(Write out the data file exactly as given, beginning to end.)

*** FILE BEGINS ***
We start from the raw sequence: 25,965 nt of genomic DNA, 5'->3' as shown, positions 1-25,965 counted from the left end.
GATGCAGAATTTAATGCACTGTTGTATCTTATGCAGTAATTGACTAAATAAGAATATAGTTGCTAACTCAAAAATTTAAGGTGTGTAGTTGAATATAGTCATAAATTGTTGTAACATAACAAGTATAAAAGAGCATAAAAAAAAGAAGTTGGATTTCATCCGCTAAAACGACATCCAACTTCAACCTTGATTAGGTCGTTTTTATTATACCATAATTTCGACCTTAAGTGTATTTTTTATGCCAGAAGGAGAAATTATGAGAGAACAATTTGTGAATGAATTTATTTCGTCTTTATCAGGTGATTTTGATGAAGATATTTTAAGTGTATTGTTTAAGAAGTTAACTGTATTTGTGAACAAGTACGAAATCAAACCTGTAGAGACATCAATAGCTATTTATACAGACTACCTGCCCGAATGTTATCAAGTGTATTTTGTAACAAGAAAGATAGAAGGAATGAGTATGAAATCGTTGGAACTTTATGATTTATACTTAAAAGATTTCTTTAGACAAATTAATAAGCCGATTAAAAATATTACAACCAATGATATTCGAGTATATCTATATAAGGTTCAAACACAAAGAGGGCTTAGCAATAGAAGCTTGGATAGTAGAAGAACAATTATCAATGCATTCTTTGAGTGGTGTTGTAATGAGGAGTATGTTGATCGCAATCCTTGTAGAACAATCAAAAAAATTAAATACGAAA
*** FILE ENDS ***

We start from the raw sequence: 25,965 nt of genomic DNA, 5'->3' as shown, positions 1-25,965 counted from the left end.
GATGCAGAATTTAATGCACTGTTGTATCTTATGCAGTAATTGACTAAATAAGAATATAGTTGCTAACTCAAAAATTTAAGGTGTGTAGTTGAATATAGTCATAAATTGTTGTAACATAACAAGTATAAAAGAGCATAAAAAAAAGAAGTTGGATTTCATCCGCTAAAACGACATCCAACTTCAACCTTGATTAGGTCGTTTTTATTATACCATAATTTCGACCTTAAGTGTATTTTTTATGCCAGAAGGAGAAATTATGAGAGAACAATTTGTGAATGAATTTATTTCGTCTTTATCAGGTGATTTTGATGAAGATATTTTAAGTGTATTGTTTAAGAAGTTAACTGTATTTGTGAACAAGTACGAAATCAAACCTGTAGAGACATCAATAGCTATTTATACAGACTACCTGCCCGAATGTTATCAAGTGTATTTTGTAACAAGAAAGATAGAAGGAATGAGTATGAAATCGTTGGAACTTTATGATTTATACTTAAAAGATTTCTTTAGACAAATTAATAAGCCGATTAAAAATATTACAACCAATGATATTCGAGTATATCTATATAAGGTTCAAACACAAAGAGGGCTTAGCAATAGAAGCTTGGATAGTAGAAGAACAATTATCAATGCATTCTTTGAGTGGTGTTGTAATGAGGAGTATGTTGATCGCAATCCTTGTAGAACAATCAAAAAAATTAAATACGAAA